The penalties for a second General Impairment DUI (within a 10- year period) are harsher. This conviction carries a mandatory minimum of 5 days or as much a 6 months in jail, a fine of up to $2,500, attendance of AHSS, a loss of license for a year followed by the a year having an ignition interlock device installed on his or her vehicle. Additionally, the defendant will undergo a full drug and alcohol treatment program and may be required to complete up to 150 hours of community service.


If a person’s BAC level is higher (0.10% to 0.159)% or if someone is injured or if property is damaged as a result of an accident, the penalties become even more severe. Depending on the severity of the injury, the defendant may be liable for the aggravated assault by vehicle, which is a felony. (See below). However, if the injuries are non life-threatening, a defendant may face a misdemeanor charge, a fine of up to $5,000, lose their license for a year, and spend at least 48 hours or as much a 6 months in jail. These sanctions are in addition to the any community service the judge imposes, alcohol and drug treatment if necessary, and the possibly required attendance of a victim impact panel program.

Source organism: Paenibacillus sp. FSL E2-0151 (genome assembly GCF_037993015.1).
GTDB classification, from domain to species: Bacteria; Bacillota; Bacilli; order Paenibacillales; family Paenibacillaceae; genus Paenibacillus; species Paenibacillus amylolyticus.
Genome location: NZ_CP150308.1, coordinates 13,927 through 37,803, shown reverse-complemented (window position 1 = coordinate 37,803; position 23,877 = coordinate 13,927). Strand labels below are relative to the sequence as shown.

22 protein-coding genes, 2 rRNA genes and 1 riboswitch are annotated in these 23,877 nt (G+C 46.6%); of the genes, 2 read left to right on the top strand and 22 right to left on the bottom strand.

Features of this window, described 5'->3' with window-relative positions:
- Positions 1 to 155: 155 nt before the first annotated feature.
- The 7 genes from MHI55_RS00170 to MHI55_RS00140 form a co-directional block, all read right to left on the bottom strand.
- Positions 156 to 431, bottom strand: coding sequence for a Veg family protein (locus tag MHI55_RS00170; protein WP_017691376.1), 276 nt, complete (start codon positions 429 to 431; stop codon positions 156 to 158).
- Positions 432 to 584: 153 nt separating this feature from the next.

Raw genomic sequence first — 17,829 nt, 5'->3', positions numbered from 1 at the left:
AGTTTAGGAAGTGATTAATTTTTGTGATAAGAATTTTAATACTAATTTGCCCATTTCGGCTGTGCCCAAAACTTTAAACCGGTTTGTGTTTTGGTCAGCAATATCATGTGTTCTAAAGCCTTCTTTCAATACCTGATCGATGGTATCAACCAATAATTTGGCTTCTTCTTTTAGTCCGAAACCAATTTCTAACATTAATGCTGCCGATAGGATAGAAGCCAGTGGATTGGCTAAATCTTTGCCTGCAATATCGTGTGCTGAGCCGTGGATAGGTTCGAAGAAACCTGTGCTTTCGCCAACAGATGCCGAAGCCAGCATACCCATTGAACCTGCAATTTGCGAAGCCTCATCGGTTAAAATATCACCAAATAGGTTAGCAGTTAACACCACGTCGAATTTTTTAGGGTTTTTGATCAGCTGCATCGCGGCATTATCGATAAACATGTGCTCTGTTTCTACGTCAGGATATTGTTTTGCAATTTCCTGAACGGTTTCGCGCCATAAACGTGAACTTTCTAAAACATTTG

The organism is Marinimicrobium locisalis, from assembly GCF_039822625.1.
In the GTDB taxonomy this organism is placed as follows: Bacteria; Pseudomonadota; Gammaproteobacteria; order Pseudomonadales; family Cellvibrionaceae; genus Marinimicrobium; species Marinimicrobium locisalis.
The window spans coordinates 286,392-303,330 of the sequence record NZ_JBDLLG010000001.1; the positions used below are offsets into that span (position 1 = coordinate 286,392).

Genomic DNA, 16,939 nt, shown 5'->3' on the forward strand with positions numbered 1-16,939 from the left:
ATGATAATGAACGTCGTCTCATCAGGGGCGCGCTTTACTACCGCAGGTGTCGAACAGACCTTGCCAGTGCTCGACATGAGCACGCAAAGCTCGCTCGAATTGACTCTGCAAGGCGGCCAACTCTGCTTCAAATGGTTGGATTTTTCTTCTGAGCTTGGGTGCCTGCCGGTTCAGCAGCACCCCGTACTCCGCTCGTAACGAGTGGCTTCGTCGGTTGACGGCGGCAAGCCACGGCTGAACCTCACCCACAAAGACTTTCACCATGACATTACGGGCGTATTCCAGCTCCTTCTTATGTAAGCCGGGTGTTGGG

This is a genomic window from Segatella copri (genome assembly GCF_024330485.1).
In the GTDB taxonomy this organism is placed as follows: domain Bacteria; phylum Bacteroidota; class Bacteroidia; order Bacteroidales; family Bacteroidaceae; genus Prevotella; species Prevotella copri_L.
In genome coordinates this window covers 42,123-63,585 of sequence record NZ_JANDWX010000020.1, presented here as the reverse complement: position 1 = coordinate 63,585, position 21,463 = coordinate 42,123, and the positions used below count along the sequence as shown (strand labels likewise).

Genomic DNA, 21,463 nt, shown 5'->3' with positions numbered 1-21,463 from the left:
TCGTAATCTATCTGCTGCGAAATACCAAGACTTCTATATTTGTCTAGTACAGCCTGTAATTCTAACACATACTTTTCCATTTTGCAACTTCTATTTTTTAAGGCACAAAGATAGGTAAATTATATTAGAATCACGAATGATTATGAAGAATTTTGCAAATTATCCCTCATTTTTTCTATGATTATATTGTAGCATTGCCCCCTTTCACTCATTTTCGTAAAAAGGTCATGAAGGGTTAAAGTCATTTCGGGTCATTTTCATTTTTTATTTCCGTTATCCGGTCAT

A SECOND OFFENSE involving a higher BAC or bodily/property damage, carries a minimum of 30 days or as much as 6 months in jail. Also, in addition to the penalties listed above, a defendant will have an ignition interlock device installed on their vehicle for a year following their license suspension.


Driving under the influence of alcohol is not the only way to get a DUI in Pennsylvania. A person may be guilty of DUI if they drive with any Schedule I controlled substance (including marijuana), or any schedule II or III controlled substances without a valid prescription, in their blood. Also, this charge applies to inhalants, or any combination of drugs and/or alcohol that impair ones ability to drive safely.


The penalties for driving while under the influence of a controlled substance or driving with a BAC of 0.16% or over carries the same set of penalties. The defendant, if convicted, will be subject to of at least 72 consecutive hours or as much as 6 months of incarceration as well as much as a $5,000 fine for a first offense.

Penalties For A Second Offense

carries a mandatory minimum of 90 days incarceration, and unlike the lesser charges, a DUI at this level is not limited with regard to jail time. A judge may sentence the offender to incarceration of a period of over 6 months if he or she deems it necessary. Likewise, the fine imposed is set at a minimum of $1,500, but this fine is also unlimited, and is discretionary with the sentencing judge. And in addition to AHSS, community service and drug and alcohol treatment, a second offense requires a suspension of driving privileges for 18 months followed by the installation of an ignition interlock system.